Oracle Database 21c, the latest Innovation Release, has just been released for Exadata, and with it comes a bevy of new features and enhancements specifically designed to take advantage of the Exadata Database Machine!
Before we go too far, Oracle Database 21c, just like its predecessor 19c includes a dizzying array of features. You can get a quick overview of what's in Oracle Database 21c by watching this short video by Andy Mendelsohn, Executive VP of Oracle Database Server Technologies, and taking a quick read of this blog post from Willie Hardie. For those of us that like a little old-school reading of the manuals, the "Learning Database New Features" book covers all the new features and links to the rest of the documentation library to get you up to speed with anything that grabs your attention.
For those keen to get started with Oracle Database 21c on Exadata, you'll need to be on Exadata System Software 21.2.x for full offload support and upgrade your GI/ASM version to 21c as well. As always, get the latest information from MOS Note 888828.1, including the latest Oracle Exadata Deployment Assistant (OEDA), which has been updated to support Oracle Database 21c.
For the latest Oracle Database 21c availability and support windows on all on-premises platforms (including Exadata) and in Oracle Cloud (including Autonomous Database Services) please refer to MyOracle Support (MOS) note 742060.1.
Let's get back to the features and optimizations in Oracle Database 21c specifically for and on Exadata.
Introduced in Oracle 19c, Automatic Indexing is a significant step forward in DBA and developer productivity. When enabled, Automatic Indexing constantly monitors database workload, and identifies, creates, and verifies new indexes. This results in faster processing that benefits your application and users. For example, suppose a proposed index, created as an invisible index, doesn't improve performance. In this case, the index is dropped, and the process repeats, albeit with the SQL that corresponds to the not-so-useful index added to an exclusion list to avoid repeating the same test and outcome. Effectively allowing the algorithm to learn from its own mistakes.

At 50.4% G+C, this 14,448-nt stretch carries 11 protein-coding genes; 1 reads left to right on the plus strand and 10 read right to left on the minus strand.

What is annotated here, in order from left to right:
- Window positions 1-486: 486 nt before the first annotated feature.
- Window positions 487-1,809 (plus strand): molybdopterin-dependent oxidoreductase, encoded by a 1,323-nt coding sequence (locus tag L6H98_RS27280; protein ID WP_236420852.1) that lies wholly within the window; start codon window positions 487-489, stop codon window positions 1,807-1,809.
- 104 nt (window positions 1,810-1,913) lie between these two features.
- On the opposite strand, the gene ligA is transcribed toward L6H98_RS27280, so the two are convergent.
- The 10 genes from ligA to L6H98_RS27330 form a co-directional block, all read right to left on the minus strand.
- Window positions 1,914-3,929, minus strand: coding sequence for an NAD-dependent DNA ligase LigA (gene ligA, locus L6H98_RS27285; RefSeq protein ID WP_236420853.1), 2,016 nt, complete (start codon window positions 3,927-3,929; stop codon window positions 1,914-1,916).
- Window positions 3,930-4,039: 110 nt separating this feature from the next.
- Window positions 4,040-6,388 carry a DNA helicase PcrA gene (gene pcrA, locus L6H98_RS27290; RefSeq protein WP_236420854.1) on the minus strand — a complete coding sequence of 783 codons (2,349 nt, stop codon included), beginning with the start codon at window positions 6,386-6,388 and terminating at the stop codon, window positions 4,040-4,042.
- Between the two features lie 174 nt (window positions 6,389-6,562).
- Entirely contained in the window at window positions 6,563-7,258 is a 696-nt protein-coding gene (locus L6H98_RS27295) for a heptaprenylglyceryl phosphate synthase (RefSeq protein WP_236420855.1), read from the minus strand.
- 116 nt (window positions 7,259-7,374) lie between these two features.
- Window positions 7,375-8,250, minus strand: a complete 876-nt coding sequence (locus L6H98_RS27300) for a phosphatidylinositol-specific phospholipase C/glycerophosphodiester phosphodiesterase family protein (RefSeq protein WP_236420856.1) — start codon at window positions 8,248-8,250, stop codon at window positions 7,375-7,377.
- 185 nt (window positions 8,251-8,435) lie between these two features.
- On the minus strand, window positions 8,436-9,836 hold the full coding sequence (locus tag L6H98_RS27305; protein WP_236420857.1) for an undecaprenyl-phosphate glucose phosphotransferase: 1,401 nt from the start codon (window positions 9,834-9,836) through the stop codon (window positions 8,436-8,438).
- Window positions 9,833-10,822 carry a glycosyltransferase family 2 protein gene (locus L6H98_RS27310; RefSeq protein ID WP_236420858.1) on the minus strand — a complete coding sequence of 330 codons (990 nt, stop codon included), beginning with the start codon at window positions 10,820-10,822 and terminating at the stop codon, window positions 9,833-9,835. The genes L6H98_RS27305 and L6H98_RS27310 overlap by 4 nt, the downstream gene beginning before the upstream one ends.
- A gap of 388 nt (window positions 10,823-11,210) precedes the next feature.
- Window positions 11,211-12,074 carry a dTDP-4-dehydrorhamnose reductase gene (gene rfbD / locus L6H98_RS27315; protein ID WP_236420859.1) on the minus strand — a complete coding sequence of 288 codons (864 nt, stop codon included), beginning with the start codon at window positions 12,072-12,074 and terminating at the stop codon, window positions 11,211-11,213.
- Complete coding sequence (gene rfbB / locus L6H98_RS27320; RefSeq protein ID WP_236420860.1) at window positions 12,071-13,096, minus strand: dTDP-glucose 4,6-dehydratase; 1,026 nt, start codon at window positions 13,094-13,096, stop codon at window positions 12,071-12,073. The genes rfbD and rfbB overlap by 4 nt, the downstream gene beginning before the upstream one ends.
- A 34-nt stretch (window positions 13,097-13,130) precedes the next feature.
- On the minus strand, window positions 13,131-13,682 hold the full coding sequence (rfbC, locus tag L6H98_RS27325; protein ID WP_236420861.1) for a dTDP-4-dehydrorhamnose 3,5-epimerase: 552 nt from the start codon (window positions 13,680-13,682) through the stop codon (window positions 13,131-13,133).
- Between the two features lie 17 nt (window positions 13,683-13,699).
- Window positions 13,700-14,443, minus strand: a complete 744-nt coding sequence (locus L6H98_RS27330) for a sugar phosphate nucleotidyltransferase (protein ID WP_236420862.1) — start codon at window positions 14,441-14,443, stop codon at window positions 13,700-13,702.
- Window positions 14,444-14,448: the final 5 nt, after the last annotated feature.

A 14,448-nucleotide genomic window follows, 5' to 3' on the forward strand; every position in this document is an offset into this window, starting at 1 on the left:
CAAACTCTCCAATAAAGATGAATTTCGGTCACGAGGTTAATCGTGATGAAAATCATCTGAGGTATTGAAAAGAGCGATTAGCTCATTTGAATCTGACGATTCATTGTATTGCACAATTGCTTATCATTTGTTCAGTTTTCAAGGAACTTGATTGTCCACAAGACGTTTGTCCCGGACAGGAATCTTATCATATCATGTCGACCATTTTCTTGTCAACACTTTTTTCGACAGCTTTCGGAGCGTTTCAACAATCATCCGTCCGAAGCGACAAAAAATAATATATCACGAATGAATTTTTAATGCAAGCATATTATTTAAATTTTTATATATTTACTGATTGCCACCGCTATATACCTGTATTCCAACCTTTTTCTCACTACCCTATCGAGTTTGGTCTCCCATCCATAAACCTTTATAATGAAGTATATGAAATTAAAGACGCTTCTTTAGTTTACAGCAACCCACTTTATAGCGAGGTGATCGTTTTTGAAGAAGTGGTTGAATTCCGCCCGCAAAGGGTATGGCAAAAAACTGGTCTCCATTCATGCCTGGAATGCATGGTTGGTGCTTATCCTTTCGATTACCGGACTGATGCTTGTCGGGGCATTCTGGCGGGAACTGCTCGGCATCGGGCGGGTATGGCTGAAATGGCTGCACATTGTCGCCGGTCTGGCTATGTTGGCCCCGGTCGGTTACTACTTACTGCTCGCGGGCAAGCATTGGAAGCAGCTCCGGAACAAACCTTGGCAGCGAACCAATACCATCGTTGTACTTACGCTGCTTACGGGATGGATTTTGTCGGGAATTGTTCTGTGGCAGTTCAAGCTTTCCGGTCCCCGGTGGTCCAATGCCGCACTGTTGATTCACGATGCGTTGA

If you're not quite ready to completely hand over this task to the Oracle Database, you can run Automatic Indexing in REPORT ONLY mode. So you can get recommendations for new indexes and test the efficacy in a non-production database before creating the index in production.
In its initial release, Automatic Indexing allowed you to limit which schemas it would consider. But Automatic Indexing considered all the tables within those schemas. In 21c, we have increased the granularity of control you have when configuring Automatic Indexing. For example, you can now include or exclude individual tables. This level of control is instrumental to avoid cursor invalidations on critical SQL statements when the index is created initially.
As most (hopefully all ) databases running on Exadata are implemented with Oracle Real Application Clusters (RAC), administrators would be aware of the importance of the Global Cache Service Process (LMS) processes and their role in Oracle RAC Cache Fusion. I don’t want to trivialize what these processes do by glossing over them and the internals of Oracle RAC Cache Fusion, but we could spend quite a lot of time doing so - so let’s leave that for another day.
Returning to the topic at hand, the LMS processes do the bulk of the work communicating between database instances when dealing with cache fusion requests. The number of LMS processes is dependent on the number of CPU cores, and they run in higher priority mode. Foreground processes communicate with remote LMS processes running on the remote instance for lock and data block requests. For the purposes of this section, we’re concerned specifically about LMS in the context of instance availability. When processing Cache Fusion requests, LMS can encounter different issues in the form of asserts/internal errors for various reasons such as discrepancies or errors in lock states. However, unlike in the previous releases, LMS will try to recover the error and continue preventing an expensive instance crash. This feature introduced in Oracle Database 21c is known as Oracle RAC Cache Fusion Hardening and enhances high availability by reducing the chances of an instance crash. Ultimately, this makes LMS more robust. This preventative mechanism elevates Oracle and Exadata’s availability even further for mission-critical databases and environments that have consolidated many databases into the Multitenant architecture.